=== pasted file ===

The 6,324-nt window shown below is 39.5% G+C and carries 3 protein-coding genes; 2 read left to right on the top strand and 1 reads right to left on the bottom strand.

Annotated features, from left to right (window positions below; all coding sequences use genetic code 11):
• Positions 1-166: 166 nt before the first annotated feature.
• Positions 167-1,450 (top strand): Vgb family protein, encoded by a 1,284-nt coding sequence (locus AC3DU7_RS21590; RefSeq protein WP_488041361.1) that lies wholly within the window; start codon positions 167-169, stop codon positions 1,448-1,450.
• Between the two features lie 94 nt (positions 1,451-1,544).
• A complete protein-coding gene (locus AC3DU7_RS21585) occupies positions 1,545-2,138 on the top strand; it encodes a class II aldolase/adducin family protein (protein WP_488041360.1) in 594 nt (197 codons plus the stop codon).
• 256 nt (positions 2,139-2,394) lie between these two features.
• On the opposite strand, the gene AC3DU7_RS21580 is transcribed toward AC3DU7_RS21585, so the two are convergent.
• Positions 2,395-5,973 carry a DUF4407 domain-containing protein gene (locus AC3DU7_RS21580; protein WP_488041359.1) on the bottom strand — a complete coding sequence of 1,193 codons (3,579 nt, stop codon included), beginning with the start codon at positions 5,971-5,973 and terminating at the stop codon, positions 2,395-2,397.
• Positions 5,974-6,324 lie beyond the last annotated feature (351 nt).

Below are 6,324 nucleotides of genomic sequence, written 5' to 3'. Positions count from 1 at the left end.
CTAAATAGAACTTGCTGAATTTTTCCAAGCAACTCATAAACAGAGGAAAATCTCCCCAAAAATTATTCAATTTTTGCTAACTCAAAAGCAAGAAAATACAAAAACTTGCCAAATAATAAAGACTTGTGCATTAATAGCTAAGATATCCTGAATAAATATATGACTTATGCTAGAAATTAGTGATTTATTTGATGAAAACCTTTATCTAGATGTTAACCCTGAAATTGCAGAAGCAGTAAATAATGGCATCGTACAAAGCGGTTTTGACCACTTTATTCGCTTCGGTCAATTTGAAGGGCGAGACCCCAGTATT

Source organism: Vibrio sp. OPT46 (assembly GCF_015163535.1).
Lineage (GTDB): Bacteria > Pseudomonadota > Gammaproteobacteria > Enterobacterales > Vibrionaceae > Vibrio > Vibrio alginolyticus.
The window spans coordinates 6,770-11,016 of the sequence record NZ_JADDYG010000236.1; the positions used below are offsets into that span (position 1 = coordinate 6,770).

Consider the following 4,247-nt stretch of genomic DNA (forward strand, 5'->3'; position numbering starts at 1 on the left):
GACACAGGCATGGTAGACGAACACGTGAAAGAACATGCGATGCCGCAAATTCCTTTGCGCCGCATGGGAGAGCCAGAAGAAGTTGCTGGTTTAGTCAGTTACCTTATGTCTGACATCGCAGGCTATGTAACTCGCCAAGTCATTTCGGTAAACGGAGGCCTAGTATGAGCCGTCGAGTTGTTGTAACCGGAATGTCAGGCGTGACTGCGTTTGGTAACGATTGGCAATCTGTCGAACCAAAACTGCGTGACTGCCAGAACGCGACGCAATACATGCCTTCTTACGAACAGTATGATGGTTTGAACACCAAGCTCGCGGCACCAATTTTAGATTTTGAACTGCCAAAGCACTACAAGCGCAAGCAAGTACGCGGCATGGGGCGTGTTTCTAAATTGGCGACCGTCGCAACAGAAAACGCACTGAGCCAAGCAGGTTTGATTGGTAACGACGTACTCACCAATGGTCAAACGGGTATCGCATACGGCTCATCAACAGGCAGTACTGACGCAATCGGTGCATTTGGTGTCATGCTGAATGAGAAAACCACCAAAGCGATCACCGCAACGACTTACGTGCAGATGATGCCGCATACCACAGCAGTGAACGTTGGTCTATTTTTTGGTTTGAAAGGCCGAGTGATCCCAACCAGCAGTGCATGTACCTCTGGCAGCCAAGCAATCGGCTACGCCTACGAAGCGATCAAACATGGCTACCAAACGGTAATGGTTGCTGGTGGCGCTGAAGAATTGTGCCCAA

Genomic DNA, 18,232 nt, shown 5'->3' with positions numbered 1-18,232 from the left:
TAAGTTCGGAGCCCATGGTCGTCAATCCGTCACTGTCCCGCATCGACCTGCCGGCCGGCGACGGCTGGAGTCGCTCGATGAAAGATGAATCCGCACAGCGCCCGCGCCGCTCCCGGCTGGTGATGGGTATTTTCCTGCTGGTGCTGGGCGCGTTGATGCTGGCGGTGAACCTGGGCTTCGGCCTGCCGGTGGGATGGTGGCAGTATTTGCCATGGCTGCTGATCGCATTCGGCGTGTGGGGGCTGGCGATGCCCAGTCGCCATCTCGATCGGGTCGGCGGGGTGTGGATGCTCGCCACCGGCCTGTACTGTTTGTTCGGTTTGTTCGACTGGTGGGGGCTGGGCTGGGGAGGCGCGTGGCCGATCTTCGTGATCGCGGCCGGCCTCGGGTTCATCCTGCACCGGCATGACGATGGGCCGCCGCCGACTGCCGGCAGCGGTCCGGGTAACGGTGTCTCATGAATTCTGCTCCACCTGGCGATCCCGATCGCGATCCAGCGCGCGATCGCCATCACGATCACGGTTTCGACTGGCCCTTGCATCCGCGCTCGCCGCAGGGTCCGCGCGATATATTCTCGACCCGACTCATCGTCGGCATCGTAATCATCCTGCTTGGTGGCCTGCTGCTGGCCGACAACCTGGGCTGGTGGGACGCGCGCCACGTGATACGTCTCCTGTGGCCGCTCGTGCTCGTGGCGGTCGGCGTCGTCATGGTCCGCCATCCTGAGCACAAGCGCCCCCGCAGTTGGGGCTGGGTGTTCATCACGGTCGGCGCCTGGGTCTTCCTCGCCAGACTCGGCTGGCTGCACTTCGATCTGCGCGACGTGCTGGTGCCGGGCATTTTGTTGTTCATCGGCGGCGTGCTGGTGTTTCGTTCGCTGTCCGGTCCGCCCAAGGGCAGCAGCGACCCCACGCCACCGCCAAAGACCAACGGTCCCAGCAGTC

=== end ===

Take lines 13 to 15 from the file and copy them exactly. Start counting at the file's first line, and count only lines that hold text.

Source organism: Vibrio sp. OPT46 (assembly GCF_015163535.1).
Lineage (GTDB): Bacteria > Pseudomonadota > Gammaproteobacteria > Enterobacterales > Vibrionaceae > Vibrio > Vibrio alginolyticus.
The window spans coordinates 6,770-11,016 of the sequence record NZ_JADDYG010000236.1; the positions used below are offsets into that span (position 1 = coordinate 6,770).